Marcus Grubb: I would say that's always been the case. They are substantially different. The reasons are both from a fundamental perspective in terms of demand-supply dynamics and drivers in diversification. If you look at mine production in silver, it's up 50% in the decade and gold is flat. If you look at reserves underground, there's a lot of supply of silver to come. 

Gold is in deficit in that sense. Those demand-supply fundamentals are very different for gold than silver. Silver is also a heavily used industrial metal, gold is not. That is different. There are also some big differences in that silver is very much a leveled asset to gold and it has a higher volatility. In terms of liquidity, silver is a thinner market as well. So I would absolutely agree on every level, both fundamental and technical, that they're different asset classes.

HAI: Do you think it's a mistake to buy silver in hopes that it will follow gold?

Marcus Grubb: Yes. They have very different risk-and-return characteristics. That would be a potentially dangerous assumption.

HAI: What kind of impact have peak Gold Prices had? You've touched on the flat production and exploration. Have peak Gold Prices changed that atmosphere at all? Are the miners and others feeling that this record-price territory is fleeting?

Marcus Grubb: My interpretation is that the gold market is a metal in deficit, not in surplus. And that is based on the fact that although mine production is rising currently, it's rising at a slow rate. On a 10-year basis, it's flat, which is very different from other metals. 

Even with a record price and very high levels of exploration spending, you are not seeing the level, the size of discoveries that were seen two decades ago in gold. There doesn't seem to be a lot of new supply coming down the pike, as it were, as a result of the high price and high exploration spending.

Equally, you're seeing the cost of gold, in terms of the mining costs, remaining elevated because other commodities used to mine gold are expensive. Admittedly there are producers in surface mines and newer properties where the gold is accessible. But with a lot of the large deposits and the deeper mines, your marginal costs of production are much higher than that.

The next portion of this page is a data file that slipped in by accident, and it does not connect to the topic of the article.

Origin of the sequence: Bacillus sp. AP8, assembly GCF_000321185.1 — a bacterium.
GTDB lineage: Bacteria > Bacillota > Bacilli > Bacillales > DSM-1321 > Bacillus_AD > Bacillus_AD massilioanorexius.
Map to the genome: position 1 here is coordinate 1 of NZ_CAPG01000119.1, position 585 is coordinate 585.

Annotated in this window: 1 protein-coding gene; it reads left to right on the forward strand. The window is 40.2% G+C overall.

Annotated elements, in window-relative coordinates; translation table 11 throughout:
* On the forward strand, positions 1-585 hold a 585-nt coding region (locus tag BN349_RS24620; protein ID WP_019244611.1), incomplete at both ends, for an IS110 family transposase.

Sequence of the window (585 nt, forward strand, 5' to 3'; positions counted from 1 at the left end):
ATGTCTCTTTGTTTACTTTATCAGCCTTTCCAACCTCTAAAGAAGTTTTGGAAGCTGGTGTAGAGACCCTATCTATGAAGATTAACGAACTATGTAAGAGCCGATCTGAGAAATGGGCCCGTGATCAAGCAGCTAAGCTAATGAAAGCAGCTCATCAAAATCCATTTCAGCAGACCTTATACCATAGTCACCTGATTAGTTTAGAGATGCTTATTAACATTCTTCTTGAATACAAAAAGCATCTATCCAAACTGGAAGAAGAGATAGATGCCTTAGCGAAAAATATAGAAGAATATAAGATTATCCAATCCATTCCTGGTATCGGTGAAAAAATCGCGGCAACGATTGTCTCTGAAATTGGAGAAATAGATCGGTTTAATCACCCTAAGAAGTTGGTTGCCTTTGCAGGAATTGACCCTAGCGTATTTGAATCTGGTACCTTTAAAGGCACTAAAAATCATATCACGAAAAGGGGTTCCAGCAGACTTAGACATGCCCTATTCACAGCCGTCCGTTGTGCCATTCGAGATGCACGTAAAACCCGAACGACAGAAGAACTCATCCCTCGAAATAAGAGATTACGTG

I see a market that struggles to meet demand. And that's why, for example, roughly 40% of gold demand is now met from recycling. And recycling last year fell by 1%, even with high Gold Prices. 

Many observers look at that and say, "This is a market where a lot of supply could come on very quickly." I think the fact is that recycled supply is actually quite inelastic. And therefore, I look at it differently. I say no, this is a market where there's latent demand, and you need 40% of the supply to come from recycling because mining production cannot keep up with the demand.

HAI: What spurs gold production? Is it a lower Gold Price, because a higher Gold Price doesn't seem to be doing it, right?

Marcus Grubb: I do think the constraint is, to a degree, a geological one. In a sense, it's independent of the price. If the reserves of gold were more flexible to the price, you would actually see that in the response in the mining sector, just as you do in oil and other commodities. As the price rises it tends to make more discovered reserve economically viable. Therefore, the level of reserve increases, and those get brought into production, and production increases.

First of all, there's geological constraint in gold. They're not finding enough of it. And secondly, as far as I'm aware, every available source of new supply is being brought on as quickly as it can be where it's economically viable; for example, exploiting deposits of old mines, reopening old mine shops that were not economic before. There's a great deal of activity in these areas, but it isn't delivering the rise in production necessary to meet demand.

HAI: Thank you for your time, Marcus.